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shabnam.durani@eyeway.org's blog

Eye Health cannot just be about Avoidable Blindness

By Shruti Pushkarna

Gratitude. Given all that’s been happening around us in the recent times, this is one word I like to begin and end each day with. Because I truly believe, I lead a good life (well, in most parts). In fact, a lot of us do. But somehow we forget and take things for granted. Until something surprises or shocks us into believing otherwise.

Invisible Disabilities: Missing from any Discourse on Disability

By Shruti Pushkarna

Lately, I have found myself unwinding to reruns of old favourite TV shows (now easily available on OTT platforms). The extensive amount of work unleashed by the pandemic, both on the professional as well as home front, leaves me utterly exhausted. So I treat myself to a nightcap in the form of yesteryear soap operas.

Sighted Confessions of a Visual-aholic

By Shruti Pushkarna

I’ve been writing this column for a little over nine months now. I have attempted to state facts, voice certain pertinent issues, identify gaps, highlight the absence of empathy and compassion towards anyone who is labeled as the ‘other’. I’ve even criticised the media for ignoring matters pertaining to persons with disabilities. So I thought it’s a good time to pause and ruminate on my own self. Point the finger inwards for a change.

Let’s rewind to 2016.

Yes! Technology can be a gamechanger for students with disabilities

By Shruti Pushkarna

Before you label this column (or the columnist) as being unnecessarily critical of everything (and everyone), let me dish out a few positive thoughts. I know I haven’t been an ardent supporter of the present-day leadership, and I’ve repeatedly highlighted the ignorance (and convenient oversight) of several stakeholders including our dear friends in the media, vis-à-vis issues faced by the disabled population. But I’m not a pessimist. If anything, I anticipate a better tomorrow.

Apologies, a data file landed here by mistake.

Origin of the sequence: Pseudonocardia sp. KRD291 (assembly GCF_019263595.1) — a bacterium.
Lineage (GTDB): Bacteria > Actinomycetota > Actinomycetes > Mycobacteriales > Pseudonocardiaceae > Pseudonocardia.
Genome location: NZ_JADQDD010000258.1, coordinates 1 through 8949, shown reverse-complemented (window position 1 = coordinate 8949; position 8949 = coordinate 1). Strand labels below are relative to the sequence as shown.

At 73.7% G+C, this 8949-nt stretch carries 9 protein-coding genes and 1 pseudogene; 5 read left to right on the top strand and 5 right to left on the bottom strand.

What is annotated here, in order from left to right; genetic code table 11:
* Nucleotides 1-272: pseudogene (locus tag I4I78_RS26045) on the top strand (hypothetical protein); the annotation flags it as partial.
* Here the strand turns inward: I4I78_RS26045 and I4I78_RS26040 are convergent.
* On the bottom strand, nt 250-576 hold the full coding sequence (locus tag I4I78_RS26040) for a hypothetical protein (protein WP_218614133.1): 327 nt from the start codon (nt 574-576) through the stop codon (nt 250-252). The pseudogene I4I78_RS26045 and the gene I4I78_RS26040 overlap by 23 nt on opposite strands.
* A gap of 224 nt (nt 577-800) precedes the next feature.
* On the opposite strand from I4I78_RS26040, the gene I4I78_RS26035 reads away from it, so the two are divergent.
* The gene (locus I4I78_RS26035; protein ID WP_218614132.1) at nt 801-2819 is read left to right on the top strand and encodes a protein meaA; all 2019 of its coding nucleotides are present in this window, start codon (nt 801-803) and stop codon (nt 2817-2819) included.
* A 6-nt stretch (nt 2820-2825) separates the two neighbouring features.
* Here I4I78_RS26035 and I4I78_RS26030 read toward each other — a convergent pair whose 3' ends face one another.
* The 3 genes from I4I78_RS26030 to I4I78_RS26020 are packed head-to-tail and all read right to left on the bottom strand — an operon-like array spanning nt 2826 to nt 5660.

Need to factor in Access for Disabled at the Ayodhya Ram Mandir

By Shruti Pushkarna

I have worked in television newsrooms for most part of my journalistic career. Despite several misgivings, I enjoyed the energy in that space, especially while handling major coverage like the elections, Union Budget or any special programming. The increased tabloidisation of news may have compelled me to quit, but as they say, old habits die hard. The mind is still drawn to TV channels on ‘big news days’.

Do we see an opportunity for the disabled in the new normal?

By Shruti Pushkarna

In times ridden with conflicting opinions about almost everything under the sun, I think we can safely agree that Covid-19 has changed how we interact with the environment. And I’m not just referring to the natural surroundings but also the environment where daily professional and social engagements take place.

The world is rapidly changing. And yet one thing remains the same. The intrinsic need to validate our existence. In the absence of physical interactions, we still want to be ‘seen’ and ‘heard’.

Is the academic triumph of disabled students not sexy enough for the media?

By Shruti Pushkarna

CBSE Class XII results were declared earlier this week. As always news reports flowed in, citing the best performing schools and students across the country. For students and teachers who have worked hard through the year, this is their moment of glory. Top scorers hog the media limelight, sharing their tall tales of rigorous preparations.

After COVID-19, Open Book Exam Emerges as the Latest Challenge for the Blind

By Shabnam Durani

The Delhi University’s (DU) decision to conduct an Open Book Examination (OBE) for those in their final year has created a sense of panic among the blind and visually impaired students. There are approximately 800 students with vision impairment studying in DU, out of which around 350 will appear for their final exams this year.

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